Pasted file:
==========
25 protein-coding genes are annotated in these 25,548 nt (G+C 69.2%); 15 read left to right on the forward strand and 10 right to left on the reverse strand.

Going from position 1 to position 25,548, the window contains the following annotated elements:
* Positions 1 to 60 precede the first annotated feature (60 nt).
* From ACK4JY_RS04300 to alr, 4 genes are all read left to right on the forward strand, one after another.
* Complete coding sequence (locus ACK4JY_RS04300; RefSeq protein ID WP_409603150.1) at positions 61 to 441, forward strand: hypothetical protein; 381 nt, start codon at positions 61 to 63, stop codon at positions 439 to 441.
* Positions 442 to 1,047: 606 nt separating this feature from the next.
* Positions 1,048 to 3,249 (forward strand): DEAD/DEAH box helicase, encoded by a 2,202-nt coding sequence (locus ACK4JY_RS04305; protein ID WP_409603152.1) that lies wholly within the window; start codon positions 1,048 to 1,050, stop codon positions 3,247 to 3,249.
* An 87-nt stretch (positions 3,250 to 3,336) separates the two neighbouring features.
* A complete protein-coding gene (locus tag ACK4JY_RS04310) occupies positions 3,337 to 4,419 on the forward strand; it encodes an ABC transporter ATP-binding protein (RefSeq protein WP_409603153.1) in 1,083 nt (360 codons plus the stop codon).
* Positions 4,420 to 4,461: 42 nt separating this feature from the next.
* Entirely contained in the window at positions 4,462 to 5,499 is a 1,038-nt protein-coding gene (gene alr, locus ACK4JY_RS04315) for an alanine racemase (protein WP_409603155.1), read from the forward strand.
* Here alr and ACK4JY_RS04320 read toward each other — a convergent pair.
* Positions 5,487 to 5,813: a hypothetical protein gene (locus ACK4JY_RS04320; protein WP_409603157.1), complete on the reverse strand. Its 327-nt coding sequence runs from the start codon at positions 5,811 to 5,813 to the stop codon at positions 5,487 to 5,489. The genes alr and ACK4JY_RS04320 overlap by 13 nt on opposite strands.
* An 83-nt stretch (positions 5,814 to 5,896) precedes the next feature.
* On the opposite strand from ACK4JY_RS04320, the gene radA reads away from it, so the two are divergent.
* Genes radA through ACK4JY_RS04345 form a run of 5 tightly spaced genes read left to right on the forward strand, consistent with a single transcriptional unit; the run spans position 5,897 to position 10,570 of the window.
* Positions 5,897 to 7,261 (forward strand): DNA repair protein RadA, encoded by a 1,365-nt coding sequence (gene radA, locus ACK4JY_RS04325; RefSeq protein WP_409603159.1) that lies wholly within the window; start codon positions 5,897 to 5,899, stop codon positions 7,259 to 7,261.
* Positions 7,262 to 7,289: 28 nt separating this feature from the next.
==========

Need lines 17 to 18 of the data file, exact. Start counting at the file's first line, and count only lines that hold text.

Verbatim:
* Positions 5,897 to 7,261 (forward strand): DNA repair protein RadA, encoded by a 1,365-nt coding sequence (gene radA, locus ACK4JY_RS04325; RefSeq protein WP_409603159.1) that lies wholly within the window; start codon positions 5,897 to 5,899, stop codon positions 7,259 to 7,261.
* Positions 7,262 to 7,289: 28 nt separating this feature from the next.